Most of us know that the form of iron found in plants (called non-heme iron) is not absorbed as well as heme iron, found in animal products. Vegetarians are often taught that vitamin C improves the absorption of non-heme iron so that to maximize iron absorption from vegetarian meals, meals should include orange juice, tomato products, or other good sources of vitamin C. There is a great deal of variation from one individual to another in the amount of iron that is absorbed. A recent study found that this individual variability accounts for more than half of the variability in iron absorption, while vitamin C accounts for only about 8% of the variability. However, food sources of vitamin C can still improve iron absorption, although perhaps not as much as was once believed. Because of the benefits of both substances, it is still important for vegetarians to include good sources of both iron and vitamin C in their diets.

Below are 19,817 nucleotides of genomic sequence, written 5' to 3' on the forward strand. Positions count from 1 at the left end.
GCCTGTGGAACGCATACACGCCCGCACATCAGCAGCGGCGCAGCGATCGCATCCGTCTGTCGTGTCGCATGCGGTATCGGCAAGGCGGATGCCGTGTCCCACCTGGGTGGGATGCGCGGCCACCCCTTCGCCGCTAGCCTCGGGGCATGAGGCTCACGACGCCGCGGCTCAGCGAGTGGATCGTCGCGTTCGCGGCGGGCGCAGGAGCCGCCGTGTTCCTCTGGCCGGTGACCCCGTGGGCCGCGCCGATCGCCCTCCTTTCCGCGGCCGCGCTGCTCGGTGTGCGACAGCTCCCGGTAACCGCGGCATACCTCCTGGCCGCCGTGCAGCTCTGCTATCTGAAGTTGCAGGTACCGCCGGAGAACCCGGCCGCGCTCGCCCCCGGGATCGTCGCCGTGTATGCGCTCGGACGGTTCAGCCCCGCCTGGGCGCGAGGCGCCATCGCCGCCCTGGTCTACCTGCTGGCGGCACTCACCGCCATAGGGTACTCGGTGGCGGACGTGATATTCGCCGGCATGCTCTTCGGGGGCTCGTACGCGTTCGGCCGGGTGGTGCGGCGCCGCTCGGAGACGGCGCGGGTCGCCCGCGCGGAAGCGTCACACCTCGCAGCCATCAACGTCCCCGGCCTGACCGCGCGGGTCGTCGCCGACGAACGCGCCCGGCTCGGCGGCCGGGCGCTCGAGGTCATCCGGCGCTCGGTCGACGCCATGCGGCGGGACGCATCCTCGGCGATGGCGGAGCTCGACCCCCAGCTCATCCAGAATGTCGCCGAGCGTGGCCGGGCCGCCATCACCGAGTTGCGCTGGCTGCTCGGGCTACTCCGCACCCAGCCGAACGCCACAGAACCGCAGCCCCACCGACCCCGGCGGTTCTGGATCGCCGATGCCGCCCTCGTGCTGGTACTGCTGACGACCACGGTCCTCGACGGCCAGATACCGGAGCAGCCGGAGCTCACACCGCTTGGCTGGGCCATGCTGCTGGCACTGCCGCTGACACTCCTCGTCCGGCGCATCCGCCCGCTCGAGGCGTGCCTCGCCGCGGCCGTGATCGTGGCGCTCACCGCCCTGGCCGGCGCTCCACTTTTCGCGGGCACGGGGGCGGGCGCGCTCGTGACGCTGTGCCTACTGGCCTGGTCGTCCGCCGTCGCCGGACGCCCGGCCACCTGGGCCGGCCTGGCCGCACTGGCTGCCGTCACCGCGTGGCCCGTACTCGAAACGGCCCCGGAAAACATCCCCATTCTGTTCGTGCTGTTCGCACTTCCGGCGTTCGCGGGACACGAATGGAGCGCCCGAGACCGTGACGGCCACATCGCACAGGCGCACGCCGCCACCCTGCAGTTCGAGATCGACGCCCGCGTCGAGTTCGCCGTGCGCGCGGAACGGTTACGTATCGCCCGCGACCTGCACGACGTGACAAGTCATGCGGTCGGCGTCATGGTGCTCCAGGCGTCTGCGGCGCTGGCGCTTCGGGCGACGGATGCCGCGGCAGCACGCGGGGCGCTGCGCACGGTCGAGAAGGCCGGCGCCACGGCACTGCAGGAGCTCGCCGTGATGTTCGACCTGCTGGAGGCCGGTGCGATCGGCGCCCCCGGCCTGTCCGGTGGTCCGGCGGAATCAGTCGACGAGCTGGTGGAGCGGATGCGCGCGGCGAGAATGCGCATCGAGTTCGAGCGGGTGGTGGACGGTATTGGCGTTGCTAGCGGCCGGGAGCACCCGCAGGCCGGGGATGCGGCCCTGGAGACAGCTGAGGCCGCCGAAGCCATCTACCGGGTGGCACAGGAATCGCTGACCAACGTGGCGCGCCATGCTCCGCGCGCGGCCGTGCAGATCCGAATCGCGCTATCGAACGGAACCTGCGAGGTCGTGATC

Cook JD, Reddy MB. 2001. Effect of ascorbic acid intake on nonheme-iron absorption from a complete diet. Am J Clin Nutr 73: 93-98.

Do Vegetarians Need to Be Concerned About Vitamin A?

The Institute of Medicine recently released new recommendations for a number of vitamins and minerals, including vitamin A. Their report concluded that fruits and vegetables provide the body with half as much vitamin A as previously thought. Some newspaper reports warned that vegetarians might need to eat more dark-colored fruits and vegetables if they rely on these foods for vitamin A and don’t get vitamin A from meat, fish, eggs, or vitamin A-fortified milk. This is a strange warning since vitamin A deficiency is very rarely reported in the United States, even among those relying on fruits and vegetables for vitamin A.